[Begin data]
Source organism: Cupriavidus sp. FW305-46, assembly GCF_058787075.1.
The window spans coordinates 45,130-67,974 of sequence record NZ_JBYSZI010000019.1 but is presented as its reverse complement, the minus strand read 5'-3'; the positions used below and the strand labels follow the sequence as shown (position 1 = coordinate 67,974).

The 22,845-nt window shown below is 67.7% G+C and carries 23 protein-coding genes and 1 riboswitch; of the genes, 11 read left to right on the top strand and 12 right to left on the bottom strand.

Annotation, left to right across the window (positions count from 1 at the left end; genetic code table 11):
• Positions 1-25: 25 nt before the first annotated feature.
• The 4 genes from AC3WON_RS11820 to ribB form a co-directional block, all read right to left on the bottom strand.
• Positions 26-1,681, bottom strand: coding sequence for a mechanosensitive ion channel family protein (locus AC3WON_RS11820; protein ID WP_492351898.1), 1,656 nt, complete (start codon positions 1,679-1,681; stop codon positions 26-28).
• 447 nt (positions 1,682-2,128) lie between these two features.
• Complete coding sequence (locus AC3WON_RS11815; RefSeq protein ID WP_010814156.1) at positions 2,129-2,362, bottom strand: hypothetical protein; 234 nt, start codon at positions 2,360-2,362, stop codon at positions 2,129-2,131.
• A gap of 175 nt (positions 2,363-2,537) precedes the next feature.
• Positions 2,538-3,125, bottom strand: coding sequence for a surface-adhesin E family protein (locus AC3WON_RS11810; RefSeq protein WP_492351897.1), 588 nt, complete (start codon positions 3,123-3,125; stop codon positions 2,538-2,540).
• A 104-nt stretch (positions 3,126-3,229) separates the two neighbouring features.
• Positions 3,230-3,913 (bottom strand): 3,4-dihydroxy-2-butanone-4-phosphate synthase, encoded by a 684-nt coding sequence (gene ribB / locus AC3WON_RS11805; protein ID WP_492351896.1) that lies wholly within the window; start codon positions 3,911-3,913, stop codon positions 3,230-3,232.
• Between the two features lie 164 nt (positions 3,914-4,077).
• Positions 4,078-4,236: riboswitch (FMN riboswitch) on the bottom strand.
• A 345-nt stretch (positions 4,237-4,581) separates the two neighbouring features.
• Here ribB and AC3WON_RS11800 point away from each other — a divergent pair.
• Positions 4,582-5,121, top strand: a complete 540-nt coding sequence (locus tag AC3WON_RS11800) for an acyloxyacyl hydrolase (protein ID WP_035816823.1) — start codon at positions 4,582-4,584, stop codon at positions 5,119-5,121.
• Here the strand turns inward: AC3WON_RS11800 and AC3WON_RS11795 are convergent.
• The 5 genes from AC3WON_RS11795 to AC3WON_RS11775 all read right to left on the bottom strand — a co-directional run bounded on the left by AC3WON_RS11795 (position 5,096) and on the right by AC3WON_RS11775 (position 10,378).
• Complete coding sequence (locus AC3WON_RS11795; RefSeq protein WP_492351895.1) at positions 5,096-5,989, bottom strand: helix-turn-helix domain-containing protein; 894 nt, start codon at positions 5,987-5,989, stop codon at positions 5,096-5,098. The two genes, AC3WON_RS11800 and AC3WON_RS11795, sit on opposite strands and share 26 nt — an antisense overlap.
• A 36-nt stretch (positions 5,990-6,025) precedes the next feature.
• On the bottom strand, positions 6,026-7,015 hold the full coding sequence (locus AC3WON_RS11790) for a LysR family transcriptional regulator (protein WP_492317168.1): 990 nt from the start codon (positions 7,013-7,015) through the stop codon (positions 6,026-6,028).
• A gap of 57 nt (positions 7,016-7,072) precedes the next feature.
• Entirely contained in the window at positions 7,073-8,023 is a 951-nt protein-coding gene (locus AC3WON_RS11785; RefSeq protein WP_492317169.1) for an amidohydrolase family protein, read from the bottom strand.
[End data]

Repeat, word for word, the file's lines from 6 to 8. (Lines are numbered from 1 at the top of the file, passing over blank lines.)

• The 4 genes from AC3WON_RS11820 to ribB form a co-directional block, all read right to left on the bottom strand.
• Positions 26-1,681, bottom strand: coding sequence for a mechanosensitive ion channel family protein (locus AC3WON_RS11820; protein ID WP_492351898.1), 1,656 nt, complete (start codon positions 1,679-1,681; stop codon positions 26-28).
• 447 nt (positions 1,682-2,128) lie between these two features.